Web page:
Featuring a timeless vocal from Astrud Gilberto, this sultry 1964 bossa nova is widely believed to be the second most recorded pop song in history, after The Beatles’ ‘Yesterday’.

Cab Calloway – ‘Minnie The Moocher’
Riddled with veiled drug references and famous for its nonsensical, ad-libbed “scat” lyrics, this 1931 standard sold over a million copies. In 1980, Calloway famously performed his signature tune in the smash hit movie The Blues Brothers.

Louis Armstrong – ‘What A Wonderful World’
Seemingly part of the very human fabric, Bob Thiele and George David Weiss’ wonderful standard was first (and arguably definitively) recorded by Louis Armstrong in 1967 when it also topped the UK Top 40.

Billie Holiday – ‘Strange Fruit’
One of the greatest protest songs in any given genre, the chilling, anti-racism ‘Strange Fruit’ was first recorded by Billie Holiday in 1939. Her version was inducted into the Grammy Hall Of Fame in 1978 and it’s since been covered by the likes of Robert Wyatt, UB40 and Annie Lennox.

Ray Charles – ‘Georgia On My Mind’
Though penned by Hoagy Carmichael and Stuart Gorrell in 1930, most people associate this sublime standard with Ray Charles’ transcendent 1960 recording which topped the US Billboard 100.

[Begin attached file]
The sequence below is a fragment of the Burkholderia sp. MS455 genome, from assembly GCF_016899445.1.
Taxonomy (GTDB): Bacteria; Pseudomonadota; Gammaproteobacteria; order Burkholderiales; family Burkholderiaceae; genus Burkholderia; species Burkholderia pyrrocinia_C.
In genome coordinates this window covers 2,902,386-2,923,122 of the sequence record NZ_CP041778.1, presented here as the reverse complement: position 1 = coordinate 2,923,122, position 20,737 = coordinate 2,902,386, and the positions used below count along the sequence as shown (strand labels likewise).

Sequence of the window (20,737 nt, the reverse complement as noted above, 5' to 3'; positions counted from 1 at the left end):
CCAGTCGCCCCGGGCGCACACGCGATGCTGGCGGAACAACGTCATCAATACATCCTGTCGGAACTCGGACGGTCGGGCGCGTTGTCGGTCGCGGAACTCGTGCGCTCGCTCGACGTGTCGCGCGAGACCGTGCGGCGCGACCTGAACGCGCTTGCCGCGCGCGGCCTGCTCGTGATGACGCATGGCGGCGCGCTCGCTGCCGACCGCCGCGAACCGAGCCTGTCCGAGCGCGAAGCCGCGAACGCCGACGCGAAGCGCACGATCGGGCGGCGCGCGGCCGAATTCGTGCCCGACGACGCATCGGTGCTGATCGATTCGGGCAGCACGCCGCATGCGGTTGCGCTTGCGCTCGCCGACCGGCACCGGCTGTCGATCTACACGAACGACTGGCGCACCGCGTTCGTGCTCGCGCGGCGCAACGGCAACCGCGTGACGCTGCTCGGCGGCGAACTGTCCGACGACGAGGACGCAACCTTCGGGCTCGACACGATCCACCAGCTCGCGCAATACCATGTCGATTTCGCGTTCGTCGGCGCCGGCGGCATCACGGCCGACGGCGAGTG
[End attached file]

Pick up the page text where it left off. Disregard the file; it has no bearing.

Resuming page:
Nina Simone – ‘My Baby Just Cares For Me’
Originally released in 1961, a British perfume commercial using this stellar tune in 1987 afforded Nina’s remarkable career a much-deserved renaissance.

Thelonious Monk – ‘Round Midnight’
Believed to be the most recorded jazz standard recorded by a jazz musician, the perennial ‘Round Midnight’ was the work of inspirational American jazz pianist Thelonious Monk.

Ella Fitzgerald & Louis Armstrong – ‘Summertime’
There are, reputedly, around 25,000 known recorded versions of George Gershwin and DuBose Heyward’s standard ‘Summertime’. From Ella & LouisPorgy & Bess (1958), this is one of the best.

John Coltrane – ‘Giant Steps’
Most fans would agree ‘Trane’s classic LP is 1964’s suite-like A Love Supreme. His fifth album Giant Steps (1960), however, was his first to feature all self-composed material and it remains a must-have record for all series jazz fans.